Fueling the engine

By Sandra L. Brown

April 27, 2017 12:00 AM

Folks did not stand idly by and watch while things happened; they jumped in fueled by their ever present determination to steadily progress forward.
Accepting things the way they were wasn’t really an option. 
It was regarded as stalling progress. 
A shortage of time and funds to build a church was viewed as a temporary hurdle.
Church services were first held in a tent, then in the home of Rev. Lloyd until the Log Church opened for services in 1904. 
Challenging times called for alternative solutions as folks drew strength from each other. 
With each accomplishment a sense of proprietorial pride was felt in the community.
Folks in the Lloydminster hamlet originally settled on either side of the fourth Meridian in the Northwest Territories.
The Village in the Northwest Territories was established in 1903 with Dr. Amos as the first overseer, who incidentally was also the first doctor.
Mr. Miller was the first overseer in 1906 for the Village in Alberta. 
H. B. Hall, a local shop merchant was the first mayor of the Saskatchewan town in 1907. 
Amalgamating in 1930, the town and village joined together with Harold Huxley as mayor. 
Straddling two provinces as the 10th city in both Alberta and Saskatchewan, Lloydminster’s destiny was to become the only border city in Canada.
Of historical significance is the illustrious Information Sheet which circulated in 1904. 
It was designed to provide reassuring details about the existing settlement. 
“Of the future of Britannia, there can be no doubt.  We have a fine belt of land, and there is still room for hundreds more along the lines of railway survey, and north and south of the rivers…While it may be premature to say that everything is now sunshine, this much is evident, that of the one thousand souls now on the land, 990 are here to stay, and three years from now, they will be glad they did.  We have a fine district, a splendid set of people, and the future is full of hope for any who takes hold.  Those who come out this year will have many advantages we did not have.” 
Folks with little or no farming experience soon adapted to their land and raised award winning crops and stock. 
Many of the most outstanding stock breeders and Canadian producers lived locally. 
Agriculture was and still is a major contributing factor in our economy.  Circa 1953, it was estimated that 60 per cent of district raised stock was marketed mainly in Edmonton and Winnipeg. 
Initially built in 1909, the Lloydminster Co-operative Creamery started as a butter factory.
It eventually grew to include a separate egg and poultry building, milk department and cold storage for milk, ice cream, butter and frozen products.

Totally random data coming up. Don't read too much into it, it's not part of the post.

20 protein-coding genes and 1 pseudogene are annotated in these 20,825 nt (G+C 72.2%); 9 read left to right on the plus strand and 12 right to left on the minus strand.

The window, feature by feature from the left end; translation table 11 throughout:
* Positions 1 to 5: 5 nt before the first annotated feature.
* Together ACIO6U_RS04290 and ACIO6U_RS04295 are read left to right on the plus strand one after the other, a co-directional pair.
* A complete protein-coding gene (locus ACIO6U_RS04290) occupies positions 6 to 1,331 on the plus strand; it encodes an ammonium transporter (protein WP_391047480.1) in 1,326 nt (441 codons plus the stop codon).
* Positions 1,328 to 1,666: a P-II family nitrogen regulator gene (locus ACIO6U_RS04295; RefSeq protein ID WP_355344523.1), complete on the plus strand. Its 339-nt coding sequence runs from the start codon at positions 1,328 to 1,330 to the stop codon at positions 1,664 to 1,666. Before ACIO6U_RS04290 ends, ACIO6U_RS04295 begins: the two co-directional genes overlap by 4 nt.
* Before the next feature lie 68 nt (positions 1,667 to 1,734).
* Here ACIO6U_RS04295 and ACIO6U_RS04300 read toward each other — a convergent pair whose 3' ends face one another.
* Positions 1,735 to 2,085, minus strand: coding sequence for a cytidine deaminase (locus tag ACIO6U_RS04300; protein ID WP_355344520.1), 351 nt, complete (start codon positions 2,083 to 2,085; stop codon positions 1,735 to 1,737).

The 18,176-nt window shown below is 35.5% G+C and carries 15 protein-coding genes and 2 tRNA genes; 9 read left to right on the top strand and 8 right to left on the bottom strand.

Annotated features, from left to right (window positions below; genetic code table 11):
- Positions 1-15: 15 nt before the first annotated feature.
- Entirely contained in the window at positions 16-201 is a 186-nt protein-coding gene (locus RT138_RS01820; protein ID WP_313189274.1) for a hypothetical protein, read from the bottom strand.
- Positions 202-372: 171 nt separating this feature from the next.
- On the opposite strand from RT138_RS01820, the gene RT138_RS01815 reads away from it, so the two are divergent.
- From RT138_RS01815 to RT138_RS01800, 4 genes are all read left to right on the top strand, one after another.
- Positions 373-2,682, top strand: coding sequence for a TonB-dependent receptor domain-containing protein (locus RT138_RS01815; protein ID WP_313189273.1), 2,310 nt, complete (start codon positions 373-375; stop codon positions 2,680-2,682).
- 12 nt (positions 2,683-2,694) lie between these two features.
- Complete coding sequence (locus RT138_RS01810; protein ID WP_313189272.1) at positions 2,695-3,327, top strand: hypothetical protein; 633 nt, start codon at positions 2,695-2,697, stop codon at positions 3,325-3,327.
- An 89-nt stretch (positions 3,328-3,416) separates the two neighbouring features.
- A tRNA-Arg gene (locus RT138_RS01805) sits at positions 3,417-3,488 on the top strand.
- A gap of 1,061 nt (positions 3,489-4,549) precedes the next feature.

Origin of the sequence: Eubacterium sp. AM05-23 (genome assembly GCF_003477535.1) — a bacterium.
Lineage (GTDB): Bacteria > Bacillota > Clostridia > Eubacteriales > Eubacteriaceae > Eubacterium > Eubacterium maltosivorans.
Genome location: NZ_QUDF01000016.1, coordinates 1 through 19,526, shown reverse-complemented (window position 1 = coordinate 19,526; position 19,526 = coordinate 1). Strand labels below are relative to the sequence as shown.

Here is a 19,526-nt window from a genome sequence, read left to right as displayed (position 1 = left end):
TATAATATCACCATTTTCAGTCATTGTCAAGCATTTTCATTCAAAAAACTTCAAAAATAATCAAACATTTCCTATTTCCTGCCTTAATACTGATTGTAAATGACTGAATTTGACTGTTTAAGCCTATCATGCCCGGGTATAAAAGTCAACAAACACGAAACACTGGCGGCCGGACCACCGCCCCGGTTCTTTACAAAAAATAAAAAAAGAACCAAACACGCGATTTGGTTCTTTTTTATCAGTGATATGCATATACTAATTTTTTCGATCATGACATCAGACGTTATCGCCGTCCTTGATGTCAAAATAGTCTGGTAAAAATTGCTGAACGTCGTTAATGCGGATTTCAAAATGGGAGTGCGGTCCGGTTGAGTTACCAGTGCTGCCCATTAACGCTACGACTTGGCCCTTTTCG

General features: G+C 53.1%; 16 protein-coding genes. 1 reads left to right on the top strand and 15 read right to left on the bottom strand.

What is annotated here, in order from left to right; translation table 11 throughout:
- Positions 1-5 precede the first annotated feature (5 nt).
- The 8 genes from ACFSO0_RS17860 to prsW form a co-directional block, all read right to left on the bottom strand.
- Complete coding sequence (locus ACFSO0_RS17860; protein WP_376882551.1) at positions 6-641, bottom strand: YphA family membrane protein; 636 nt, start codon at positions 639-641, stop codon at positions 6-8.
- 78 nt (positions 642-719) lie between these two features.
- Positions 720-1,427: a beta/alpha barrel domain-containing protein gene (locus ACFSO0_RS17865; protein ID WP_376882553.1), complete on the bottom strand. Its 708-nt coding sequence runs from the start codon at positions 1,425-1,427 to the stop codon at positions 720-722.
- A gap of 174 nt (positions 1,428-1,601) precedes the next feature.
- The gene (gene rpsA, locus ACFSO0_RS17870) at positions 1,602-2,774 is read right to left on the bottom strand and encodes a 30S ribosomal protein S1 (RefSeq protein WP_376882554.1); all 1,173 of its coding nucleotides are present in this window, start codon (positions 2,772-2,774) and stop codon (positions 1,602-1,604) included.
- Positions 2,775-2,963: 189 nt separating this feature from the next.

The creamery made household deliveries of pasteurized milk and cream. 
Wholesale deliveries and shipping services of dairy and poultry products were also available.
Turning liabilities into assets and seizing every opportunity for new growth is an old story in Lloydminster’s oil and gas industry.
What set us apart from the start was the undisputed fact that local citizens financed the search for oil and gas laying a solid foundation for the future of this raw industry. 
Other towns relied upon experienced companies to pursue exploration before they could lay claim to paving their own way into the history books.
In the early 1950s despite the setback of the railroads switching from Bunker “C” to diesel fuel thereby substantially reducing sales, Lloydminster recorded more than 700 wells during the slowdown. 
The Barr Colonists chose an exceptional area of vast mineral wealth to settle near.
Together with the discovery of sizeable oil reserves and the world’s obvious dependence upon fossil fuels, more of Lloydminster’s oil will be in demand. 
Lloydminster was very unique as we were self-driven by local movers and shakers focused on moving forward. 
Searing their way into the history books with this unbeatable combination of distinctive elements along with many others make up our community soul. 
From its early origins, a cooperative spirit developed with each gathering of folks providing the steady heartbeat of progress. 
More than a century later, we have 30,000 plus folks who are nourished by their community and are fueling the engine to keep Lloydminster thriving.

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